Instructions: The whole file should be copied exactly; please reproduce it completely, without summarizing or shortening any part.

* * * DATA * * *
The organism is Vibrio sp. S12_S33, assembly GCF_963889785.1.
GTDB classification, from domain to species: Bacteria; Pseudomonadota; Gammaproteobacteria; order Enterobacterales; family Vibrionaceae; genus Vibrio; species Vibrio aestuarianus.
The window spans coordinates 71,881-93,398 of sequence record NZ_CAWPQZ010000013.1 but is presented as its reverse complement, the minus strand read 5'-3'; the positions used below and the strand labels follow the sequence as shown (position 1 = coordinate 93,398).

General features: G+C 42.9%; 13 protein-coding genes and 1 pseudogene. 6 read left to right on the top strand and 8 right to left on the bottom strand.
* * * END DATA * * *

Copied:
The organism is Vibrio sp. S12_S33, assembly GCF_963889785.1.
GTDB classification, from domain to species: Bacteria; Pseudomonadota; Gammaproteobacteria; order Enterobacterales; family Vibrionaceae; genus Vibrio; species Vibrio aestuarianus.
The window spans coordinates 71,881-93,398 of sequence record NZ_CAWPQZ010000013.1 but is presented as its reverse complement, the minus strand read 5'-3'; the positions used below and the strand labels follow the sequence as shown (position 1 = coordinate 93,398).

General features: G+C 42.9%; 13 protein-coding genes and 1 pseudogene. 6 read left to right on the top strand and 8 right to left on the bottom strand.